One of the most asked questions I hear as a server is "What are you studying?"
I find it quite ignorant that people assume I attend higher education because of my age and location in a college town. Many of the servers I actually work with are around my age and choose not to attend college for a variety of reasons and situations. I would hate to think that they've ever once felt embarrassed to answer this question and be met by the displeasure of a guest.
I don't say that so much in an "everyone should feel validated by the approval of others," but more so that if your customer doesn't like you, they probably won't tip you well.
Second, it may be a good conversation starter, but my answer is usually a conversation stopper. When I say, "Oh, I study journalism," I'm oftentimes met with the sound of crickets, a blank stare or a disapproving shoulder shrug, followed by a head tilt to the other direction. When this first happened to me, it was an immediate blow to my self-esteem, but then I realized, I'm not majoring in journalism for the approval of others, but to help inform them.
The politics of modern America has put a poor taste of journalism in the mouths of many. From distasteful reporting and frivolous writing to clearly biased news hosts, we've seen the worst of journalism, and it's certainly not something to be proud of.
But as a person studying journalism, I shouldn't be judged by the actions of those before me.
I know what the best of journalism also looks like. It's the resilence children show after losing their parents to opioids, the struggles of a veteran learning how to come home after killing people in war and the pain of students who had to endure their worst fears of trying to survive a school shooting.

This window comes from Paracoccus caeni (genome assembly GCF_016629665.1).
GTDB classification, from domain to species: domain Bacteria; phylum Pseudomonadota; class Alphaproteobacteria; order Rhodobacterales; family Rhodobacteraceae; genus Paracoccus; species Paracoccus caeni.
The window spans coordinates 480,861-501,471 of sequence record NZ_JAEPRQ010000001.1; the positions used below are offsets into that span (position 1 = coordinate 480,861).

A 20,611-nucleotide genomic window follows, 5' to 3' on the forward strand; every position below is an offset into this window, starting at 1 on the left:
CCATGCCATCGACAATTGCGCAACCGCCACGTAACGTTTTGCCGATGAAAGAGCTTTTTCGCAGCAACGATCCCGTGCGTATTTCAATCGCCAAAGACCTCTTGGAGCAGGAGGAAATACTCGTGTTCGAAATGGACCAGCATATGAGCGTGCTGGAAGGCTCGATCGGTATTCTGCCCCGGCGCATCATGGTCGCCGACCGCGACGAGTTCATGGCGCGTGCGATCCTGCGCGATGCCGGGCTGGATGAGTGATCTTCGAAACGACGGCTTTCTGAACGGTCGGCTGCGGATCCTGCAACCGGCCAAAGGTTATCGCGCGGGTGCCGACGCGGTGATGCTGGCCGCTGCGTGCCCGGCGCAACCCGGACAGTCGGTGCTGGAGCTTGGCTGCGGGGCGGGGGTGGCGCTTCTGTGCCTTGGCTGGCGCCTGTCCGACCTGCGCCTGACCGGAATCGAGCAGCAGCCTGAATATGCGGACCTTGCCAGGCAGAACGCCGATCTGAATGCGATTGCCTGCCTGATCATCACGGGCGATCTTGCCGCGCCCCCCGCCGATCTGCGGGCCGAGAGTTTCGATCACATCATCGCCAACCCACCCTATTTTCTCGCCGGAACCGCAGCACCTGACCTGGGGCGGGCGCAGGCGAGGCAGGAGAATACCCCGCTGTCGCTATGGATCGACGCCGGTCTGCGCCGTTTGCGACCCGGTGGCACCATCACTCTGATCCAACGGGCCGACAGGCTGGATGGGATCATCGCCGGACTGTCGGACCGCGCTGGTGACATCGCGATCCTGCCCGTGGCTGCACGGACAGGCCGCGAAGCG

As easy as is it to focus on everything the field has done poorly, we must never lose sight of what it has done right.
Journalism has given voices to the people who aren't large or loud enough to be heard. It has allowed them to share their pain, happiness, despair, and anger. It has enabled people who can never imagine a situation to hear or read about the tragedies and triumphs of people they will never meet. Overall, it has both united us and made us understand one another better.
As a future journalist, I have learned from the mistakes professionals in my field have made. I've seen it firsthand on the TV and in the paper; I've watched movies detailing the many failures of journalists; I've read stories about how the poor work has affected not only small communities but the nation as a whole.
I've seen it. I've learned it. And I'm also ready to turn it around.
I still feel pride in my field because of my ability to understand that the actions of certain people do not reflect everyone as a whole. I recognize the importance of learning from mistakes and taking the proper measures to ensure they never happen again. And I am dedicated to being the best journalist I can be because it's what I truly love and what I've always wanted to do.
So, to answer the shoulder shrug and look of confusion, I've learned to keep things short, simple and sweet.
"I truly enjoy journalism not only because I get to tell the stories of extraordinary ordinary people, but because I too get to learn from them myself."